"Measuring an American without an audience is an advantage"

Daniil Medvedev praised his third-round rival, JJ Wolf, while acknowledging that playing without an audience at the US Open "is sad."

"Measuring-an-American-without-an-audience-is-an-advantage"

Russian tennis player Daniil Medvedev, one of the favorites of the US Open, will play the third round of the Grand Slam against the young American JJ Wolf, on whom he valued his rapid rise in the rankings and considered an "advantage" to face him without public, although he clarified that he misses the commotion of the followers.

Medvedev, 24, third-seeded, defeated Australian Christopher O'Connell in three sets because he maintained "control" of the first set and did not lose his serve in the following, as he explained in the subsequent press conference.

On Wolf, 21 years old and who this day eliminated the Spanish Roberto Carballes, Medvedev said that two or three years ago he did not know who he was but he saw him "play the qualifiers and lost against someone quite strong 7-6, 7-6" , which surprised him because at that time he was far away in the world rankings, around 800.

"Now he's in the top 100 or close and he's playing great tennis so I'm looking forward to a great match. I'll try my best. And of course, facing an American in the US without an audience is an advantage, it's normal." , apostilled.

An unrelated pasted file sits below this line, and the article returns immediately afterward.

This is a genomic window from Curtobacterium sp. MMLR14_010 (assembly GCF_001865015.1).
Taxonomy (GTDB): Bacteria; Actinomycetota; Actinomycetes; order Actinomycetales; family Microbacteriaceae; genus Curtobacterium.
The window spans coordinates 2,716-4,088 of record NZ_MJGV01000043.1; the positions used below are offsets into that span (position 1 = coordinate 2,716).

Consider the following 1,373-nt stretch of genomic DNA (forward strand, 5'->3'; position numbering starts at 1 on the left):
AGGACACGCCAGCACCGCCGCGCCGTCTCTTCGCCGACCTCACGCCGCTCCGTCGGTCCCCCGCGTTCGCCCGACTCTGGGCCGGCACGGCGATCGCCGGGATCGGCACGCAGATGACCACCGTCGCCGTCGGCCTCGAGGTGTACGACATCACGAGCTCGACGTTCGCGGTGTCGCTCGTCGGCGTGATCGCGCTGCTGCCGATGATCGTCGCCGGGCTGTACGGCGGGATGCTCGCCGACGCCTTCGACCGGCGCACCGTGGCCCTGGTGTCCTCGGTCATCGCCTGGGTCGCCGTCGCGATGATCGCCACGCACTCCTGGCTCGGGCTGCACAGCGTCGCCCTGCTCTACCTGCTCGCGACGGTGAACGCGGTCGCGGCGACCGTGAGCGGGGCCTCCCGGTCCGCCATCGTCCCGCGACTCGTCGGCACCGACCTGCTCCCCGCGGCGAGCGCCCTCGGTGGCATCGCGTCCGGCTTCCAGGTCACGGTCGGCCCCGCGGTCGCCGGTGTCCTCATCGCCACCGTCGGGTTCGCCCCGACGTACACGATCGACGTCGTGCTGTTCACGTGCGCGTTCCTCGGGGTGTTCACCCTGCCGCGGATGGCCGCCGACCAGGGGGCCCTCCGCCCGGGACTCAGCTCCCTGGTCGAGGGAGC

However, the Russian, who last year played in the final and lost to Spanish Rafael Nadal, acknowledged that competing without an audience "is sad", especially at night and in a large stadium.

"Today we were playing with the roof closed, it was raining outside and you could feel it, you could hear it. There were only our coaches on the court. It's hard and sad, but it's like it's done in all sports in the world now," he said. the athlete, who at least wishes that "fans around the world are enjoying watching tennis on television."

Fifth in the world rankings, Medvedev assured that the key to advancing in the tournament is "consistency" because you have to win three sets in each match, and depending on when you start you have to win "about four games if you want to really feel in the game. second week, in the quarterfinals ".

"If you are not consistent you cannot, because you will lose one of the rounds. That is why the Grand Slam are tough," he said.



Photos from as.com
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